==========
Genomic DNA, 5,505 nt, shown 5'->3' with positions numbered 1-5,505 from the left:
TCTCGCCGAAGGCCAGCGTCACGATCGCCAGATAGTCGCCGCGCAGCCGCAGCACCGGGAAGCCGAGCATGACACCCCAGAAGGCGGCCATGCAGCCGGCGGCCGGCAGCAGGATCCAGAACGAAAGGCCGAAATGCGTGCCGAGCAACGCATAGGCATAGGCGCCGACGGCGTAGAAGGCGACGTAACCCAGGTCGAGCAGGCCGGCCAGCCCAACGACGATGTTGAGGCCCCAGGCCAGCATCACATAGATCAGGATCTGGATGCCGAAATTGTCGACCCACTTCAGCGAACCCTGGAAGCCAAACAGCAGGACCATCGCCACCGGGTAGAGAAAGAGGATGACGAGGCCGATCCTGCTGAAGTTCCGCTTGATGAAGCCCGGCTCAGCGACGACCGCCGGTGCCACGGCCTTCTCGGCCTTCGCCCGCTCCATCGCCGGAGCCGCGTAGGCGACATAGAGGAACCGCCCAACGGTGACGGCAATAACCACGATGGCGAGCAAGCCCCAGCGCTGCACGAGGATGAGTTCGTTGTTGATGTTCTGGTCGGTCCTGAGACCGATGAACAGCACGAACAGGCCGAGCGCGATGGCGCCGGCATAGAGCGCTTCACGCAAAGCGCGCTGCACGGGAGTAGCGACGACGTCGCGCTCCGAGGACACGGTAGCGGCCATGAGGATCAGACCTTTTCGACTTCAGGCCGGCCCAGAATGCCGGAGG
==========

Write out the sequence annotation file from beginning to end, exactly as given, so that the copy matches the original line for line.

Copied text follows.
Genomic DNA, 5,505 nt, shown 5'->3' with positions numbered 1-5,505 from the left:
TCTCGCCGAAGGCCAGCGTCACGATCGCCAGATAGTCGCCGCGCAGCCGCAGCACCGGGAAGCCGAGCATGACACCCCAGAAGGCGGCCATGCAGCCGGCGGCCGGCAGCAGGATCCAGAACGAAAGGCCGAAATGCGTGCCGAGCAACGCATAGGCATAGGCGCCGACGGCGTAGAAGGCGACGTAACCCAGGTCGAGCAGGCCGGCCAGCCCAACGACGATGTTGAGGCCCCAGGCCAGCATCACATAGATCAGGATCTGGATGCCGAAATTGTCGACCCACTTCAGCGAACCCTGGAAGCCAAACAGCAGGACCATCGCCACCGGGTAGAGAAAGAGGATGACGAGGCCGATCCTGCTGAAGTTCCGCTTGATGAAGCCCGGCTCAGCGACGACCGCCGGTGCCACGGCCTTCTCGGCCTTCGCCCGCTCCATCGCCGGAGCCGCGTAGGCGACATAGAGGAACCGCCCAACGGTGACGGCAATAACCACGATGGCGAGCAAGCCCCAGCGCTGCACGAGGATGAGTTCGTTGTTGATGTTCTGGTCGGTCCTGAGACCGATGAACAGCACGAACAGGCCGAGCGCGATGGCGCCGGCATAGAGCGCTTCACGCAAAGCGCGCTGCACGGGAGTAGCGACGACGTCGCGCTCCGAGGACACGGTAGCGGCCATGAGGATCAGACCTTTTCGACTTCAGGCCGGCCCAGAATGCCGGAGG